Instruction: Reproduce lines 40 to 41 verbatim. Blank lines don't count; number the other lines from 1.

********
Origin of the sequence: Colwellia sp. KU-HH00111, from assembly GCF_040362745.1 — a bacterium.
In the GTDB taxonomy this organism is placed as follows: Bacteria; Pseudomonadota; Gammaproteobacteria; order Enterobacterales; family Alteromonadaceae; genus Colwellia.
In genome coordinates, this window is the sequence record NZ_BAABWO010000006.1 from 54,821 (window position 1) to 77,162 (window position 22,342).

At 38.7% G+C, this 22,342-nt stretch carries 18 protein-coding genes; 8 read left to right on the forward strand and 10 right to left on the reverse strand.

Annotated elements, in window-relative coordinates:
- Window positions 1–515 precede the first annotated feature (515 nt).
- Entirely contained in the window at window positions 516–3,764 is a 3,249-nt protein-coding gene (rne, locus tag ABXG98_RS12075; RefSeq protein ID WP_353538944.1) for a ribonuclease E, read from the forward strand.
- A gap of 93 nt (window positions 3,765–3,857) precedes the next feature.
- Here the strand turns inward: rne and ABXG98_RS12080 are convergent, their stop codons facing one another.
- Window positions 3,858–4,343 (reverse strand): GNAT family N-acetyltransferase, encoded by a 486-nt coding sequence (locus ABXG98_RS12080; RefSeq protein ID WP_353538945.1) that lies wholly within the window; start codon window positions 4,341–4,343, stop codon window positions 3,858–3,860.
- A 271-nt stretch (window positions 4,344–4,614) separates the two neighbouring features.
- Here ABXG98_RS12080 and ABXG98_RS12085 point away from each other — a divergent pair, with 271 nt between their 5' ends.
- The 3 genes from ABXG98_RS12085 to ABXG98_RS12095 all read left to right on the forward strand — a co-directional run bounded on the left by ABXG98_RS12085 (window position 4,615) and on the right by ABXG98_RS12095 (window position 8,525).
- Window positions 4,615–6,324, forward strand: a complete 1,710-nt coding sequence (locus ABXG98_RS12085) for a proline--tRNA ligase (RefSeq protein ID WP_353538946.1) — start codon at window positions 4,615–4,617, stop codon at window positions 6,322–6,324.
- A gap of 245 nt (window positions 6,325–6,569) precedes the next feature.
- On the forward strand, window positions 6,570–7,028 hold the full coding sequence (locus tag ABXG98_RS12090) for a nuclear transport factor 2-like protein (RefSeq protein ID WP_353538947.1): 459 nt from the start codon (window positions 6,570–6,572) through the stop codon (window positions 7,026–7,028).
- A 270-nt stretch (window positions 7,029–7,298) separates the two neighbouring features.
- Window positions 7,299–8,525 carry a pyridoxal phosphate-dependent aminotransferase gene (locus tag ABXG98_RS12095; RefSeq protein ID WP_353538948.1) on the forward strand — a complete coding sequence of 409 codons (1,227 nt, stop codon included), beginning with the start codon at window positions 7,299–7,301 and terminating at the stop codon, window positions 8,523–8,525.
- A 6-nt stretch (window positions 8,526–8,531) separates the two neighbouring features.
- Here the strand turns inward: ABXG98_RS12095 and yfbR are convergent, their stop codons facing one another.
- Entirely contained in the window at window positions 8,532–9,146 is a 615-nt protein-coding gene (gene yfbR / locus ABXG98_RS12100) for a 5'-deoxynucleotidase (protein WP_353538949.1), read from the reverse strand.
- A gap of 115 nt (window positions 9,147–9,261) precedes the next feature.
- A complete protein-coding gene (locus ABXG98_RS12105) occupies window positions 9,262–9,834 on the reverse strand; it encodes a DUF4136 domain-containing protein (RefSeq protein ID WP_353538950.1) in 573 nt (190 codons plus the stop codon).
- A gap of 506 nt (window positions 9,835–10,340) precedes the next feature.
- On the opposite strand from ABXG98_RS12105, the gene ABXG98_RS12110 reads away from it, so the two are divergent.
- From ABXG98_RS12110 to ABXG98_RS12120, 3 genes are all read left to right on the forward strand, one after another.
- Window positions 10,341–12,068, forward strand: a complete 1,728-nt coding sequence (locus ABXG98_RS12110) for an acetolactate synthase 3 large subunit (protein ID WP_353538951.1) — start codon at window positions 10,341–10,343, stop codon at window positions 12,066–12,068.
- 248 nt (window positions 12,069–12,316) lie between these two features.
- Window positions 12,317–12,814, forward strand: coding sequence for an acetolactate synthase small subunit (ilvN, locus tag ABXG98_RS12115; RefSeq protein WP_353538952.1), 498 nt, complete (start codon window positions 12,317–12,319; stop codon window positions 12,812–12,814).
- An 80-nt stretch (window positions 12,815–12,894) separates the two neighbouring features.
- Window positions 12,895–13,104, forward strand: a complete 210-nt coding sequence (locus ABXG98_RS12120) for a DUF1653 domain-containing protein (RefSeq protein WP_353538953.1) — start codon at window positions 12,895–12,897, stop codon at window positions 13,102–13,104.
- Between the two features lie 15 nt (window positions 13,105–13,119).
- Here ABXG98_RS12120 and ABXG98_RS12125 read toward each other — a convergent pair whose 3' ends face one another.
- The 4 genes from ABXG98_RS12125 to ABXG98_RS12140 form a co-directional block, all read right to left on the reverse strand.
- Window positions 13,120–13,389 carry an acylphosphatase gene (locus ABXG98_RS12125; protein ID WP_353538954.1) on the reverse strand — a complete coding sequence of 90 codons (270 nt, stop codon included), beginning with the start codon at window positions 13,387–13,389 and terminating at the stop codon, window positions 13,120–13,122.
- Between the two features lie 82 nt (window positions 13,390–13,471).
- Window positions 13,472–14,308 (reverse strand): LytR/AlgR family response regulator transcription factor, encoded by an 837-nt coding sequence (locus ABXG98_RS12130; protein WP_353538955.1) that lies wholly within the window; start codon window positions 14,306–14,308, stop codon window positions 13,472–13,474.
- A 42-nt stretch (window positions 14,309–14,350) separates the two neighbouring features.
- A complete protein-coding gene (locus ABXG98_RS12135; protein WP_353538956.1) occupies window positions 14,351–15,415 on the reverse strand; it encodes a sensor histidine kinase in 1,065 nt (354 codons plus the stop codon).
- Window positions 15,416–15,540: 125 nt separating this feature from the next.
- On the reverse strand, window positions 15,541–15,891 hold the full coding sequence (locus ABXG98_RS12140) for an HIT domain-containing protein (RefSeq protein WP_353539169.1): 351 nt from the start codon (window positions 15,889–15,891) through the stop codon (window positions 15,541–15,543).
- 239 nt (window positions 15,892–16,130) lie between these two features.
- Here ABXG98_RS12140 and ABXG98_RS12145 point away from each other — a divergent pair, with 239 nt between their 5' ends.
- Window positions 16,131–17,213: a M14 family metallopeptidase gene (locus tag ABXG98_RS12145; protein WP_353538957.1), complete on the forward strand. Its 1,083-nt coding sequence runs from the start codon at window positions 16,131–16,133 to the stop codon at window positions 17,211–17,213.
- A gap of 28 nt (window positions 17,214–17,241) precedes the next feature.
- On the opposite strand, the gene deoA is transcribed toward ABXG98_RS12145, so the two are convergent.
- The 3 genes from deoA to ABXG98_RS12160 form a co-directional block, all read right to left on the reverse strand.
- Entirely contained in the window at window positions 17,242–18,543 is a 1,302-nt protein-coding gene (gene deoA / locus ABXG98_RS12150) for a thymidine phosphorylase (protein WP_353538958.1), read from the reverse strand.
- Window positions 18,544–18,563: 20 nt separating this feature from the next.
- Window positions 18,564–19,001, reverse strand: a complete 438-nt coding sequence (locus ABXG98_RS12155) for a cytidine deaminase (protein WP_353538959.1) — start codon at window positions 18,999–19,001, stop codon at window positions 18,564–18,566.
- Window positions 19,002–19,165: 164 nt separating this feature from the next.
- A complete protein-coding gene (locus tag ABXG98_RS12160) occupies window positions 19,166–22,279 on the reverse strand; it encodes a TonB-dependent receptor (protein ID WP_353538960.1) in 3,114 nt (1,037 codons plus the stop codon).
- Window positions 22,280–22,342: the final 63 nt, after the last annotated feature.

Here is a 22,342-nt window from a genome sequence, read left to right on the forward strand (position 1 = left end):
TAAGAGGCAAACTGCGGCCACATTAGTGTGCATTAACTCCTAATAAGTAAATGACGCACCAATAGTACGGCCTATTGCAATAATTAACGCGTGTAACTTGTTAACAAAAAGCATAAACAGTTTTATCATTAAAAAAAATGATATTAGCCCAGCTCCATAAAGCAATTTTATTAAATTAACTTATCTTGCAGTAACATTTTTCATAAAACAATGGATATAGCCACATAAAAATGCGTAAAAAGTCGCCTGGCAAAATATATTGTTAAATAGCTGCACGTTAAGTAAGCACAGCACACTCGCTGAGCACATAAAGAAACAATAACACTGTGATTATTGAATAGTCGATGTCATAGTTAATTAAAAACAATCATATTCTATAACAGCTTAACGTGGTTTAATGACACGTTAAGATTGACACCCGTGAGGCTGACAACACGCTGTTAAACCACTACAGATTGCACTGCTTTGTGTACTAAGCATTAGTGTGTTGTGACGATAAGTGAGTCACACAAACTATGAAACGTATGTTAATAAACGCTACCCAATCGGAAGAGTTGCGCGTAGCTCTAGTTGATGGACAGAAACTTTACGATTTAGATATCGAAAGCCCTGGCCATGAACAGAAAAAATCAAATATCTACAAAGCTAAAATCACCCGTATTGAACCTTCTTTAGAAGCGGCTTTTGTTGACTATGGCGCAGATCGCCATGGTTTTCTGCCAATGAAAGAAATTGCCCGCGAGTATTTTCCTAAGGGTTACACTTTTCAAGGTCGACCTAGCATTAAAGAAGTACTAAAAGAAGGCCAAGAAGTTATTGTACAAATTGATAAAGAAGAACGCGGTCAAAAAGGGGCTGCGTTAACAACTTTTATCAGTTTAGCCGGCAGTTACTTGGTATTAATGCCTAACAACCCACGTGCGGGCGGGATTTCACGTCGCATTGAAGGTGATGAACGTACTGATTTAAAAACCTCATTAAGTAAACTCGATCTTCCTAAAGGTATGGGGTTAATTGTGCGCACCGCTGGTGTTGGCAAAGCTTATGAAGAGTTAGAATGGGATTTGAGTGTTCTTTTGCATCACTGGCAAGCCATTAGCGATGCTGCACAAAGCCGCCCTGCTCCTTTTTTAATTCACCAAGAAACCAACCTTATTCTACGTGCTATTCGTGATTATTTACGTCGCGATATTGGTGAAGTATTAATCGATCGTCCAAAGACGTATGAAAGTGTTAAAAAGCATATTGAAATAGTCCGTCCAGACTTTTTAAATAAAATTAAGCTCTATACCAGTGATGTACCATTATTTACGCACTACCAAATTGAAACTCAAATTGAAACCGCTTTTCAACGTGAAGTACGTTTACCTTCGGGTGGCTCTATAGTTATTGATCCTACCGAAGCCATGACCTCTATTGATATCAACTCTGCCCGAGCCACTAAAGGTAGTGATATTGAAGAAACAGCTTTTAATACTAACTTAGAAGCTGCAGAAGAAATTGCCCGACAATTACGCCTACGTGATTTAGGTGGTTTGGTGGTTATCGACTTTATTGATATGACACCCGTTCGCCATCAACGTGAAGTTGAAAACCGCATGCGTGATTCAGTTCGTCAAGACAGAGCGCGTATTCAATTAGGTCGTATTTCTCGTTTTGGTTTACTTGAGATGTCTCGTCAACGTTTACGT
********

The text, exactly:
- Window positions 15,416–15,540: 125 nt separating this feature from the next.
- On the reverse strand, window positions 15,541–15,891 hold the full coding sequence (locus ABXG98_RS12140) for an HIT domain-containing protein (RefSeq protein WP_353539169.1): 351 nt from the start codon (window positions 15,889–15,891) through the stop codon (window positions 15,541–15,543).